At your service we have highly professional writers who are quite competent at writing the term papers, research papers, essays, etc. They work out your assignments with a complete technical background. You may take a sneak peek view of the following sample:
"Epileptic convulsions may occur in the anatomical absence of the cerebrum (Taylor, 1932). Convulsions may occur in the newborn (Dreyfus-Brisac & Monod, 1964), where the cerebral cortex is thought to be essentially non-functional. Moreover, a number of studies have indicated that, beyond age 4 years, there is a fairly dramatic fall in the percentage of the population classified as epileptic (Robb, 1975) -- this is the age beyond which the cerebrum may fully exert an inhibitory influence upon the neo-cerebellum via the cerebro-corticopontine tract. It has been suggested that epileptic activity is not necessarily, or normally, of cerebral origin (Dreyfus-Brisac & Monod, 1964; Kreindler, 1965; Penfield, 1975b). However, data indicates that the hippocampus may be critically involved with the emergence within the cerebrum of impulses from sub-cerebral regions (Laidlaw & Richens, 1976; Penfield, 1975a; Smythies, 1970). Normal epileptic seizures may be enhanced during sleep, and some epileptic seizures may occur exclusively during sleep. Convulsive seizures such as grand mal are facilitated during S/NREM sleep (Angeleri, 1974; Passouant, 1976; Passouant et al., 1974; Vein et al., 1980; Wyler, 1974), but supressed during D/REM sleep (Angeleri, 1974; Passouant, 1976; Passouant et al., 1974) especially during the REM bursts themselves (Pompeiano, 1969; Stevens et al., 1971). Conversely, local seizures (those manifest within the cerebral EEG), especially those of temporal lobe "origin," appear to be facilitated by D/REM sleep (Passouant, 1976; Passouant et al., 1974; Pompeiano, 1969). There is evidence that during the daytime awake state, epileptic characteristics within the EEG, especially temporal lobe and typical petit mal absence discharges, increase cyclically approximately every 90 minutes; that is, with the same periodicity as the sleep cycle (Broughton, 1978; Stevens et al., 1971; Wyler, 1974)."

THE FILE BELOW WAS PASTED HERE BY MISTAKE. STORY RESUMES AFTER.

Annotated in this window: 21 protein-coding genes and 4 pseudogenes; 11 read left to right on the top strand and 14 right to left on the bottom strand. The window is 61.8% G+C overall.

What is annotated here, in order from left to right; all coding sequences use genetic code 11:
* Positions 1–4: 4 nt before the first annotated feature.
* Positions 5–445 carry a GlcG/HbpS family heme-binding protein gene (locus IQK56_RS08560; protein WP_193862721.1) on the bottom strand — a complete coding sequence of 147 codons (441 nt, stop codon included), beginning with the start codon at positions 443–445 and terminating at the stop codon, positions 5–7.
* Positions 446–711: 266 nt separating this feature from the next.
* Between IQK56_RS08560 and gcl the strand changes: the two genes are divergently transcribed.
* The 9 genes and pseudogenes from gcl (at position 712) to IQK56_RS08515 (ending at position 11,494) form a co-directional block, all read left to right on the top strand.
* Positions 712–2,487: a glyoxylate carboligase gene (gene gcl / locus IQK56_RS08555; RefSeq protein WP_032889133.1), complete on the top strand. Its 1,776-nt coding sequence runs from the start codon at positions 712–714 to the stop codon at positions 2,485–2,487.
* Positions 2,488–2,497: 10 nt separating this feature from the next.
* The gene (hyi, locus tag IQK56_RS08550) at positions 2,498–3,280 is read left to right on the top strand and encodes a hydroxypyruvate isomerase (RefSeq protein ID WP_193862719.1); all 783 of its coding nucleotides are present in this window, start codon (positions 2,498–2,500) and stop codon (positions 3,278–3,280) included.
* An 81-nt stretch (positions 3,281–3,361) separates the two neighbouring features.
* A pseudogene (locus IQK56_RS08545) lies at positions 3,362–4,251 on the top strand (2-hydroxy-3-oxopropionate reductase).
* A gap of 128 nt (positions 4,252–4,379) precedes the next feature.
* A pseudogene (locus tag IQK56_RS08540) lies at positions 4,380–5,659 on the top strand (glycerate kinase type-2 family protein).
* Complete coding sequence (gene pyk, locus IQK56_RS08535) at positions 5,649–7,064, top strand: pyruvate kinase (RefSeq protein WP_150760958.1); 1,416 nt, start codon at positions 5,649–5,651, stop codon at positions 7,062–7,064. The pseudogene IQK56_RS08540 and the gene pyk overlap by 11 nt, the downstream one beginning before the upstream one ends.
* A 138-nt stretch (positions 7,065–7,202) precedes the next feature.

The researches have come out to be of great deal. Let's proceed to another piece of writing while designing some essay. Here it is:
"The strategies geared to symptom alleviation in the somatizing disorders must deal with the secondary gain features of the symptoms. (In the case of malingering, these are equivalent to the primary gain features.) Especially with children, adolescents, and retarded patients, the long-range benefits of a therapeutic endeavour may be difficult for the patient to appreciate if the immediate benefits of the symptom constitute a substantial deterrent to symptom relinquishment. Therefore, it is essential that any ongoing secondary gain features of a symptom be diminished or eliminated. Indeed, this is crucial if removal of the symptom is to be sustained.
Mostofsky & Balaschak ( 1977) illustrated a number of ways in which behaviour-modification strategies can be formulated with seizure patients, taking into account the existing contingencies of reinforcement that impinge on the patient. Many of the cases cited in this paper do not distinguish clearly between patients with documented epilepsy, those with exclusive psychogenic seizures, or those with some combination of the two. A number of recent cases updated the status of the behavioural treatments of epilepsy. Because these cases are detailed and comprehensive, they will not be reoutlined here. Suffice it to say that a growing number of behavioural studies with improved methodologies provide abundant evidence of the close relationship between epileptic seizure activity and the psychological state of the patient. It follows that seizure control in many patients can be significantly influenced by altering the outlook and behaviour of the patient. A variety of behavioural strategies are addressed by these reviews, with no clear delineation yet feasible of the specific correlation between the optimal behavioural interventions for specific seizure type."
Dealing with epilepsy and the concerned symptoms in addition to the researches made therein, we are quite competent at bringing the grade winning custom essays, term papers, thesis, etc. just take a look at how finding and research matters.
"The lack of findings concerning decreased memory skills may reflect the heterogeneous nature of children with epilepsy. For example, children with symptomatic complex partial seizures resulting from lesions in the left temporal lobe may experience decreased verbal memory skills that are not apparent in group findings based predominantly on children who have idiopathic epilepsy or complex partial seizures that originate in other areas of the brain. Further refinement of subgroups might also include whether the children had experienced secondary generalization or status epilepticus, as the hippocampus is highly sensitive to the effects of prolonged seizures. A notable finding was the reduced performance on verbal and visual memory skills when polytherapy was present. Although children are often prescribed more than two medications to reduce seizure occurrence, all patients studied on polytherapy were receiving only two antiepileptic drugs. Findings concerning decreased memory skills in children treated with polytherapy support an earlier study in which reduction of polytherapy to monotherapy resulted in improvement in alertness, concentration, drive, mood, and sociability .Modern studies support the recommendation of using monotherapy whenever possible with children."